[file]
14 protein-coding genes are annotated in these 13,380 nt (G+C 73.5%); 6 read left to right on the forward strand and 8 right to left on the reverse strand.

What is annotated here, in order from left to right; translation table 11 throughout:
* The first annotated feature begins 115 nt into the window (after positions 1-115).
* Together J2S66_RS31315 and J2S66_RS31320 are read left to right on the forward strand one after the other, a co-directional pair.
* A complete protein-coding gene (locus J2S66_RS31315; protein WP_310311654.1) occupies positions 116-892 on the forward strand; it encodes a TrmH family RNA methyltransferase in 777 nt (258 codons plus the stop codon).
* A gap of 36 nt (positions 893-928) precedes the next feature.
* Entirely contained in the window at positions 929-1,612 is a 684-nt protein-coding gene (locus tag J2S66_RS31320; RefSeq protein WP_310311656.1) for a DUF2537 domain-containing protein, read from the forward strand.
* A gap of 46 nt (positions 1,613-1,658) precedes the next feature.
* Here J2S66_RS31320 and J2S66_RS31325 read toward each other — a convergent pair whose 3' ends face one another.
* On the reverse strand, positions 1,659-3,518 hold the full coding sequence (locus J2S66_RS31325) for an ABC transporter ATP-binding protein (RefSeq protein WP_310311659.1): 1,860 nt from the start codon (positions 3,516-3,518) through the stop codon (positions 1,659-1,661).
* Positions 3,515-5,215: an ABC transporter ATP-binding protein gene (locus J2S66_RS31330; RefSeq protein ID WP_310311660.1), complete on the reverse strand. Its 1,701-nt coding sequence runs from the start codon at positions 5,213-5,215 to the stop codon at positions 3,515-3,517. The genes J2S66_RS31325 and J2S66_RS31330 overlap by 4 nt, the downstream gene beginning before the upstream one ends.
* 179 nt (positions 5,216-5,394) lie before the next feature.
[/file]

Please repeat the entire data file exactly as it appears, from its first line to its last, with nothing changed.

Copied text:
14 protein-coding genes are annotated in these 13,380 nt (G+C 73.5%); 6 read left to right on the forward strand and 8 right to left on the reverse strand.

What is annotated here, in order from left to right; translation table 11 throughout:
* The first annotated feature begins 115 nt into the window (after positions 1-115).
* Together J2S66_RS31315 and J2S66_RS31320 are read left to right on the forward strand one after the other, a co-directional pair.
* A complete protein-coding gene (locus J2S66_RS31315; protein WP_310311654.1) occupies positions 116-892 on the forward strand; it encodes a TrmH family RNA methyltransferase in 777 nt (258 codons plus the stop codon).
* A gap of 36 nt (positions 893-928) precedes the next feature.
* Entirely contained in the window at positions 929-1,612 is a 684-nt protein-coding gene (locus tag J2S66_RS31320; RefSeq protein WP_310311656.1) for a DUF2537 domain-containing protein, read from the forward strand.
* A gap of 46 nt (positions 1,613-1,658) precedes the next feature.
* Here J2S66_RS31320 and J2S66_RS31325 read toward each other — a convergent pair whose 3' ends face one another.
* On the reverse strand, positions 1,659-3,518 hold the full coding sequence (locus J2S66_RS31325) for an ABC transporter ATP-binding protein (RefSeq protein WP_310311659.1): 1,860 nt from the start codon (positions 3,516-3,518) through the stop codon (positions 1,659-1,661).
* Positions 3,515-5,215: an ABC transporter ATP-binding protein gene (locus J2S66_RS31330; RefSeq protein ID WP_310311660.1), complete on the reverse strand. Its 1,701-nt coding sequence runs from the start codon at positions 5,213-5,215 to the stop codon at positions 3,515-3,517. The genes J2S66_RS31325 and J2S66_RS31330 overlap by 4 nt, the downstream gene beginning before the upstream one ends.
* 179 nt (positions 5,216-5,394) lie before the next feature.